I am delighted to be able to share with you a recent PHE video that captures the views of key national and local colleagues. The clip includes comments from Duncan Selbie, PHE’s CEO, explaining why he believes the NHS Health Check is so important in England’s response to ‘getting serious about prevention’.

I want to thank everyone who has been involved in our commissioned research, which will support an update to the NHS Health Check stocktake, originally published in July 2014. We will use this stakeholder feedback to reflect on what we are doing well and the things that you would like us to focus on more over the coming year. We aim to publish the stocktake findings and our action plan in the summer.

Finally, I want to congratulate Dr Matt Kearney, our GP advisor, who has recently been appointed as national clinical director for cardiovascular disease prevention. It is tremendous that NHS England has recognise the importance of this field by creating this new role and I know that Matt will bring a huge amount to this position.


RightCare programme by Dr Matt Kearney, National clinical advisor, PHE

RightCare programme

Dr Matt Kearney

As well as identifying behavioural risk factors, a core objective of the NHS Health Check is to detect high-risk physiological conditions such as hypertension, atrial fibrillation (AF), diabetes, raised cholesterol and chronic kidney disease (CKD). Although we have one of the best primary care systems in the world, these conditions are often diagnosed late. This matters because individuals affected have substantially increased risk of life-changing events such as heart attacks and stroke. In each case, robust evidence shows that early intervention with behaviour change and medical treatment significantly improves outcomes.

The recently published national evaluation of the NHS Health Check provides encouraging early evidence that the programme is helping to plug this gap in primary care: for example, one in 27 attendees had undiagnosed hypertension and one in 110 undiagnosed diabetes.

Over the next few months, further support for detection and management of these high-risk conditions will come from the NHS RightCare programme. RightCare assists local health economies to maximise value by focusing on unwarranted variation. The programme draws on a broad range of metrics to show clinical commissioning groups (CCGs) where to look, what to change and how to change in order to improve value for their populations.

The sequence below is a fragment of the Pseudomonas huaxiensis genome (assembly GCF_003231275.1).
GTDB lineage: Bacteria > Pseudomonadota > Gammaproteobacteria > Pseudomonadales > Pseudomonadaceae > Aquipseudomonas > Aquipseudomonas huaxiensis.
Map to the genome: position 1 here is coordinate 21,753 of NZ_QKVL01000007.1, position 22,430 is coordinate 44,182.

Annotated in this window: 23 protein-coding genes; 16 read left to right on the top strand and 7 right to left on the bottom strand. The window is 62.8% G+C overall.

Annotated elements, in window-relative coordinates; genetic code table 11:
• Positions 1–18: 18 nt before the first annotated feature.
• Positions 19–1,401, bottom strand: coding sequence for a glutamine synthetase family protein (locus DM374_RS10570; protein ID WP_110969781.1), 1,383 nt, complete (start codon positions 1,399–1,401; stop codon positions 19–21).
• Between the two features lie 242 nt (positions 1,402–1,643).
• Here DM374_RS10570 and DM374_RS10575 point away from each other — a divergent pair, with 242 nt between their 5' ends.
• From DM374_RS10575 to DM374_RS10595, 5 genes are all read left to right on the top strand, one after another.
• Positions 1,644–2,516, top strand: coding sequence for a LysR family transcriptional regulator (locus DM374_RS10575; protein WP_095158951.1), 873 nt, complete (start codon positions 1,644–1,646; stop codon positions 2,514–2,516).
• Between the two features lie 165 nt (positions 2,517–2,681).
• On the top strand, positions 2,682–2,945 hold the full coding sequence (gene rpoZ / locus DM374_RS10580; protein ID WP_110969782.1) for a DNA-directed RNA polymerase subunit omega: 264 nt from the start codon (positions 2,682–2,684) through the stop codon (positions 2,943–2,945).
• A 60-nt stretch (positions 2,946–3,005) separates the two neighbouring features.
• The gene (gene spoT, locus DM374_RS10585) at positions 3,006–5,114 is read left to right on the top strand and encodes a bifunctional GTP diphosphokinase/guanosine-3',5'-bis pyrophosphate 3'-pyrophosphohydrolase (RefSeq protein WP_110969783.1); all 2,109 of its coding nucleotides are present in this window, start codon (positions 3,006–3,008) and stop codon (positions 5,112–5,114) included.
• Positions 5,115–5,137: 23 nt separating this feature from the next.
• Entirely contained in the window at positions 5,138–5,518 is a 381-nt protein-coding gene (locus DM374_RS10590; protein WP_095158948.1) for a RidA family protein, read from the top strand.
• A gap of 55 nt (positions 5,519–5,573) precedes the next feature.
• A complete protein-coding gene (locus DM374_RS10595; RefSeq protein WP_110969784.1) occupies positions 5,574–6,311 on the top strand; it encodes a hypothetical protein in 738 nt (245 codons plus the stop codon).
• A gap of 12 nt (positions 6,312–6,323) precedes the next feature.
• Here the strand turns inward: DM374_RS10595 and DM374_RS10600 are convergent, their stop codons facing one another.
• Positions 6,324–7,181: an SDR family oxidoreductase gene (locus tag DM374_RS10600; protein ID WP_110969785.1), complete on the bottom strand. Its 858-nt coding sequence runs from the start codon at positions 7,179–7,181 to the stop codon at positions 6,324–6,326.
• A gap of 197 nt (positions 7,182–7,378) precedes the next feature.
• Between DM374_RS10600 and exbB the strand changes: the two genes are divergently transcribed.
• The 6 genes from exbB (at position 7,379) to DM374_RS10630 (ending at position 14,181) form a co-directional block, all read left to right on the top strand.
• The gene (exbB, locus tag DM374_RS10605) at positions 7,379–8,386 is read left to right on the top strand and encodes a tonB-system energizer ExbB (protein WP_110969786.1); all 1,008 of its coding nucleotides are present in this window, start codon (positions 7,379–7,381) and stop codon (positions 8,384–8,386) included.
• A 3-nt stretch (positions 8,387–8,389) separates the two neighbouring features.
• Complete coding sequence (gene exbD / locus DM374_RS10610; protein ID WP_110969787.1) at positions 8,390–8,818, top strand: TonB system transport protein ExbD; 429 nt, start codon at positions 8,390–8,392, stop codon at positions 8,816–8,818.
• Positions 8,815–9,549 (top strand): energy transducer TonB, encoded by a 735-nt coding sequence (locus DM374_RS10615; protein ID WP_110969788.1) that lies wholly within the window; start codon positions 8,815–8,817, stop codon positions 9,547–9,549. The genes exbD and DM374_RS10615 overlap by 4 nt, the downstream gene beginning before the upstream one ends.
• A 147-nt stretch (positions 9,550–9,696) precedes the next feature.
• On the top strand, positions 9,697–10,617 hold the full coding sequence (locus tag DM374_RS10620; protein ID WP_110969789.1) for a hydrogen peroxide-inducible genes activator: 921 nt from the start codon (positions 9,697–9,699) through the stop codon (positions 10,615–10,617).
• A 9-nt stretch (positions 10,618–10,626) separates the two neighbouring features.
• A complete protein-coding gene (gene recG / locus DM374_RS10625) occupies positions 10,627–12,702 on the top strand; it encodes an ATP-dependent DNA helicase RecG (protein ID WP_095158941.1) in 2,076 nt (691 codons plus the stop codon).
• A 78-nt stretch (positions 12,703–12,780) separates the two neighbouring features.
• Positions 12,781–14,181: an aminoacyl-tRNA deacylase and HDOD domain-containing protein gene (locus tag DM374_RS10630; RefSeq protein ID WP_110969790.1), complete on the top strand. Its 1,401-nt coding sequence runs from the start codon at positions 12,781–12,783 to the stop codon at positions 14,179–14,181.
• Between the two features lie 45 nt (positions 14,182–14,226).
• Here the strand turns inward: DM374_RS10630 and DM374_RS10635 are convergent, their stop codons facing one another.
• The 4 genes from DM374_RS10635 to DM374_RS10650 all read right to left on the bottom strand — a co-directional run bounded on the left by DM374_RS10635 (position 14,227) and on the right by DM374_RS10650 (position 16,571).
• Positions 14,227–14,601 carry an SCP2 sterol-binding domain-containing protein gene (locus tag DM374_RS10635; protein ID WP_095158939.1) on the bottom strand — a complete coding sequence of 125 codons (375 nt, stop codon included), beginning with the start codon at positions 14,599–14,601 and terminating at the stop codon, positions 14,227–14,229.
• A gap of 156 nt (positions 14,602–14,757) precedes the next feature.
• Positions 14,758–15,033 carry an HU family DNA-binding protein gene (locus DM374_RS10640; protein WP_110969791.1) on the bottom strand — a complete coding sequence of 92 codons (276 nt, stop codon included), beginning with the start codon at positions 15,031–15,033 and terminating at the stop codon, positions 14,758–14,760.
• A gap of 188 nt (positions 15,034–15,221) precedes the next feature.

RightCare is currently developing a new cardiovascular disease (CVD) prevention pathway for its work with CCGs. The pathway takes a holistic approach to include the key primary care activities that influence cardiovascular outcomes such as stroke and heart attack - i.e. detection and management of hypertension, AF, high cholesterol, diabetes, nondiabetic hyperglycaemia and CKD. So in CCGs where CVD is identified as a commissioning for value priority area, RightCare will be providing support to improve detection and management of these high-risk conditions. And one of the cross-cutting solutions to late diagnosis and under treatment will be to improve uptake of the NHS Health Check in the local population.



Training to improve quality, by Dr Neel Bhaduri, Health improvement manager, PHE London region

Public Health England London region sees the NHS Health Check programme as an opportunity for local government and health care services to engage their populations in raising awareness of behavioural and physiological risk factors for cardiovascular disease and a chance to work together to take steps to reduce or manage those risks.

London is very diverse, and the clinicians and staff who provide NHS Health Checks echo this diversity. In addition to the nurses, health care assistants and pharmacists, there are also different types of community workers, health trainers and private companies who provide the checks to meet the needs of Londoners. While this is great for access and equality, it is key to ensure that consistency in delivery is maintained and quality is at the forefront.